Recent Economic and Social Developments
Canada's economy has been resilient as it emerges from the COVID-19 pandemic. Economy-wide output has strengthened substantially since mid-2021, supported by higher goods production and a robust recovery in many client-facing services. The unemployment rate has been below its pre-COVID baseline since early 2022, while the proportion of Canadians in their prime working years who are employed reached record highs at mid-year. Despite this strong recovery, many challenges remain as households and businesses continue to adjust to rising prices, supply disruptions and tight labour markets.
A new release, "Research to Insights: Recent Economic and Social Developments" presents several of the key economic and social developments that may inform trends, including the impact of population aging. Here are some highlights from the release.
Population aging amplifies pressure on labour supply
Despite rising payrolls, job vacancies approached the one million mark in the second quarter of 2022, as the job vacancy rate reached a record high (+5.7%). The ratio of unemployed persons to job vacancies, a key indicator of labour market tightness, trended down to a record low of 1.0 in June, down from 1.9 a year earlier. In the second quarter, 44 employees were hired for every 100 job vacancies.
While the events of the pandemic have contributed to current labour market imbalances, population aging is also having a substantial impact on the supply of workers as more Canadians reach age milestones where rates of labour force participation fall off rapidly. If the age distribution of the working age population in August 2022 had been identical to that in August 2019, there would be about 370,000 more people in the labour force than was actually observed.
Pressures on affordability mount as borrowing costs rise
While many households benefitted considerably from emergency support programs, the steep rise in consumer inflation has weighed heavily on household finances. In April 2022, when headline inflation was at 6.8%, nearly three in four Canadians reported that rising prices were affecting their ability to meet day-to-day expenses, while three in ten Canadians were very concerned about whether they can afford housing or rent.
About one-quarter of Canadians in the spring reported that they have had to borrow money from friends or relatives, take on additional debt, or use credit to meet day-to-day expenses.
While headline inflation eased from June to September, prices for many day-to-day necessities continued to edge higher. Grocery prices, measured year over year, were up 11.4% in September, their largest yearly increase in over four decades. Annual price increases for food have outpaced headline consumer inflation since December 2021.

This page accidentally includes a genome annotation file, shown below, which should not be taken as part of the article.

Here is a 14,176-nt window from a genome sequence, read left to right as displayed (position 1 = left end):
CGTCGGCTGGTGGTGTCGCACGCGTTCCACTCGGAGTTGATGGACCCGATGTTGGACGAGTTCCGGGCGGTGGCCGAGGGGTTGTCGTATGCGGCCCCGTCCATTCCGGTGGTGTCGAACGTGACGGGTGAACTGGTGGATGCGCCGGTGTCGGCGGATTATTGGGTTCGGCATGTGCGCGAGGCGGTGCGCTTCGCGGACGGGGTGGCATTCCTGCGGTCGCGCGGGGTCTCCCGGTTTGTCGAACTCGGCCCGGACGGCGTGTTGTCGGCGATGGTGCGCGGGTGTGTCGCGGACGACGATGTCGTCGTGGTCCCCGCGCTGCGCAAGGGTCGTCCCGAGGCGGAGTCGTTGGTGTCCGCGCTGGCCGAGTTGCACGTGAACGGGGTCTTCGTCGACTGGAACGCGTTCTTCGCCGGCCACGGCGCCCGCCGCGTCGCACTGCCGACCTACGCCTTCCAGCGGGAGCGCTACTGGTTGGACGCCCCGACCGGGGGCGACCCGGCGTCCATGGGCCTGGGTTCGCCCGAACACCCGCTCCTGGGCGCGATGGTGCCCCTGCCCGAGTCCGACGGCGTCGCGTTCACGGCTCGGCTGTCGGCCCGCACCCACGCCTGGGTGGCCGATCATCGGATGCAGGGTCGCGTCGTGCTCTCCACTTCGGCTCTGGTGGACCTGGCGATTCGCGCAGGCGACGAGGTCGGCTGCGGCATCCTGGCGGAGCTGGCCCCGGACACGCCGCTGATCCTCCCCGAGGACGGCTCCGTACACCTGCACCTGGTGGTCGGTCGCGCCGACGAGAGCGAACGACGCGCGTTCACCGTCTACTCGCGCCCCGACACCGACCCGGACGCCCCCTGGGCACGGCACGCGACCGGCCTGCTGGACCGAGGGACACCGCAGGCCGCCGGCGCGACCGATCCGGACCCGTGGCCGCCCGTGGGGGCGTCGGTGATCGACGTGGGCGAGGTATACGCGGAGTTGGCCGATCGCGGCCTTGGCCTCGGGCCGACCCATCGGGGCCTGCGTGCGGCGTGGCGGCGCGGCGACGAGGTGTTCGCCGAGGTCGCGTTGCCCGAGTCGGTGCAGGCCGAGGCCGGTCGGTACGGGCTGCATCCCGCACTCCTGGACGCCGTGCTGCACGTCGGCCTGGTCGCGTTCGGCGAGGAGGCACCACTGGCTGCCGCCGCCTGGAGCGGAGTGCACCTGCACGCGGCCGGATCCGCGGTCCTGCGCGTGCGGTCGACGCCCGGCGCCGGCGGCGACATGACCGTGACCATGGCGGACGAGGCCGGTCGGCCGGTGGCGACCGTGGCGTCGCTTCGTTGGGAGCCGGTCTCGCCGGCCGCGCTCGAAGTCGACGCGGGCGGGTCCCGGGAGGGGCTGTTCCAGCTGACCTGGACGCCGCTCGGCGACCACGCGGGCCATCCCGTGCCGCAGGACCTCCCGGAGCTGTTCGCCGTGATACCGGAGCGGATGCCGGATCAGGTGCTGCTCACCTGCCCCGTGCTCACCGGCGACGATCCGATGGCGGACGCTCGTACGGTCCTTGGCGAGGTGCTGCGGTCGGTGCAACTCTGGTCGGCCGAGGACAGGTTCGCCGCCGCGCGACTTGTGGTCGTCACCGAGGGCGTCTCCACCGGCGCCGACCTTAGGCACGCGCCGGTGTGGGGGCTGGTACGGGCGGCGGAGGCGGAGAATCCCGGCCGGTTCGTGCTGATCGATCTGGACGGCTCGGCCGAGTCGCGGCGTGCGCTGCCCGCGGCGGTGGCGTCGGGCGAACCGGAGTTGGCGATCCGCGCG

Drivers of investment and productivity less certain
Improvements in business productivity matter for material well-being. Over the last four decades, increases in labour productivity have been responsible for about 90% of the increase in Canada's gross domestic product per capita and have closely tracked real wage growth. Investment and higher productivity will be needed to offset the impact of the aging population on Canada's workforce and to sustain current living standards.
After rising sharply in the early stages of the pandemic, labour productivity declined for seven consecutive quarters before edging up in the second quarter of 2022. Productivity was 1.3% below pre-pandemic levels, while non-residential business investment has been slow to recover from declines early in the pandemic. Capital expenditures on oil and gas extraction were $9.3 billion in the second quarter. While the largest outlay since 2018, spending in the second quarter was less than half of peak levels reported in late 2014.
Challenges to social cohesion remain as public health measures are lifted
Mental health has not recovered from declines during the pandemic, particularly among youth. Canadian adults who were already experiencing mental health difficulties were two times more likely to report a decline in mental health because of the pandemic. Less than 6 in 10 Canadians report a strong feeling of meaning or purpose.
Hate motivated crimes have increased by 27% since the start of the pandemic, to 3,360 instances. Racialized groups were more than twice as likely to report having experienced discrimination since the beginning of the pandemic, compared with the rest of the population.
The product "Research to Insights: Recent Economic and Social Developments" is now available as part of A Presentation Series from Statistics Canada About the Economy, Environment and Society (11-631-X).
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